The future of the petrochemical market on the Gulf Coast just might lie to the south.
``There's considerable pessimism surrounding the Gulf Coast petrochemical industry, but Latin America is an opportunity,'' market veteran Steve Arbogast said at Flexpo 2006, a recent industry conference in Galveston, Texas.
Arbogast has more than 20 years of petrochemical experience with ExxonMobil Chemical Co., and currently is an executive professor in the finance department at the University of Houston. Finding a future for the Gulf Coast requires a rethinking of Latin America's traditional market role, he explained.
``Historically, Latin America served as a swing market for excess capacity in the Gulf Coast,'' Arbogast said. ``Extra ethylene and polyethylene could be sold into the merchant market there.''
``A lot of these [Latin American] markets are too small for a world-scale ethylene cracker. So they've relied on distribution and basic commodity grades and have built few long-term relationships.''
But the region already had begun to shed that image by 2003. It now accounts for more than 6 billion pounds of polyethylene demand, but regional production is just more than 2 billion pounds, leaving about 4 billion pounds of import requirements. About 5 percent long-term annual growth is expected, with market demand hitting almost 9 billion pounds by 2010.
Complicating the situation is the status of a pair of projects: Mexico's much-delayed Phoenix Project, which had hoped to take advantage of that nation's natural resources; and the Jose Olefins Project in Venezuela. Jose Olefins was to be a 50-50 joint venture between ExxonMobil and Venezuelan national oil firm Pequiven, but ExxonMobil was expelled from the country in early 2006 by a Venezuelan government led by controversial President Hugo Chavez.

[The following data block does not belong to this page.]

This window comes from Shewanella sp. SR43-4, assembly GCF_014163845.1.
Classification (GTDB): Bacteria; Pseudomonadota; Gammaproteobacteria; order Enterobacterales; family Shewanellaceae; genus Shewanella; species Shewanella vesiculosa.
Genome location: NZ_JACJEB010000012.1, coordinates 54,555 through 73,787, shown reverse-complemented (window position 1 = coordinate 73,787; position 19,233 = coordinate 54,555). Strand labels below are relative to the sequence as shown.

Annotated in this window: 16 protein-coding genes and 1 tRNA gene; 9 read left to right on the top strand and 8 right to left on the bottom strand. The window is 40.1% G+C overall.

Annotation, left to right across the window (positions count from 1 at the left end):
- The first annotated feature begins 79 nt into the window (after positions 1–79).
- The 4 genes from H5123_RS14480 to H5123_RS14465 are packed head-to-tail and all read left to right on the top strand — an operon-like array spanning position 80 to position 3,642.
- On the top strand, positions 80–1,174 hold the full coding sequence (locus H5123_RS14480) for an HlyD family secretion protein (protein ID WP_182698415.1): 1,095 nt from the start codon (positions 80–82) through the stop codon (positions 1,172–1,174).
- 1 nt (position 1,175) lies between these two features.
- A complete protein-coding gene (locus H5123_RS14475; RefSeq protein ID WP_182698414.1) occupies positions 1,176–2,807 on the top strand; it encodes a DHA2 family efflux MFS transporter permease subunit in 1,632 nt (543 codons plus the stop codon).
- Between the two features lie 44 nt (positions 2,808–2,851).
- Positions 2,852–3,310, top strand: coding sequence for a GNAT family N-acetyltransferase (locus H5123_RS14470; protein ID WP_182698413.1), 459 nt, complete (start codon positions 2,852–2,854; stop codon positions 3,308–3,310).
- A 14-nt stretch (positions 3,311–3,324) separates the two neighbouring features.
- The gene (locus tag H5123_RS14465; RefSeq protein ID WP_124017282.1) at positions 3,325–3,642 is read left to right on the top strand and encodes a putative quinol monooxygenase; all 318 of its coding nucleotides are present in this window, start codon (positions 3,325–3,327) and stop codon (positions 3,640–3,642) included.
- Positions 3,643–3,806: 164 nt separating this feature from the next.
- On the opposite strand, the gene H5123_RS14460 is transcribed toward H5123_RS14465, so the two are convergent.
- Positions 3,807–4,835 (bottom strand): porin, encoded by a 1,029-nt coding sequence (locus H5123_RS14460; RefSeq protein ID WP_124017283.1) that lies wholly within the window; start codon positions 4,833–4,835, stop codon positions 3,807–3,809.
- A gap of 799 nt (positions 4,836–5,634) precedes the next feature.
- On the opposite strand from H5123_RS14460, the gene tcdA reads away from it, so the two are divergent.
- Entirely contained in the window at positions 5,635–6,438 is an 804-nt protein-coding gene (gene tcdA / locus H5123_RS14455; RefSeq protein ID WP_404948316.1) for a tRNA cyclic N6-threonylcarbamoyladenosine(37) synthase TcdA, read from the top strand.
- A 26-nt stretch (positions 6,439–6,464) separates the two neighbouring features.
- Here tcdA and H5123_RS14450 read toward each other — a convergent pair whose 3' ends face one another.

Jose Olefins was to have produced more than 2 billion pounds of polyethylene and ethylene. If both Jose and Phoenix proceed - and neither is guaranteed - Latin America's import needs would be reduced by about 1.8 billion pounds by 2010, according to Arbogast.
Aging Gulf Coast petrochemical infrastructure also will play a role in the region's development, according to industry veteran Gene Allspach, who also spoke at the conference. Allspach spent more than 20 years in petrochemicals, including a five-year stint as president and chief operating officer at Equistar Chemicals LP before retiring in 2002.
By 2010, at least seven of the 46 ethylene plants operating in the Gulf Coast during 2005 could be shut down as they complete their expected 40-year life spans, Allspach said. If some plants only make it to the 30-year mark because of tough operating histories, another 14 or 15 could be added to the shutdown list. If that happens, half of the Gulf Coast's ethylene units could disappear in the next three years.
``If ethylene capacity comes down, polyethylene capacity has to come down with it,'' Allspach said. ``It can sound pessimistic, but you can look at it as an opportunity as well.
``There's an opportunity to replace capacity that's become obsolete. All the polyethylene in the world can't come from the Middle East.''
That being the case, Arbogast pointed out that it's still ``difficult to build new ethylene crackers on a volatile price projection.''
``We need a pricing floor to develop for alternative energies so we know what to expect from ethylene,'' he said. ``We also need to make crackers more flexible as far as what feedstocks they can run.''
Gulf Coast-based petrochemical firms probably will need to add more dedicated marketing and increase capacity by debottlenecking in order to meet demand in South American markets, Arbogast added.
``North American demand is the great imponderable,'' he said. ``The future of the Gulf Coast isn't what it was, but it's not as pessimistic as some would say.''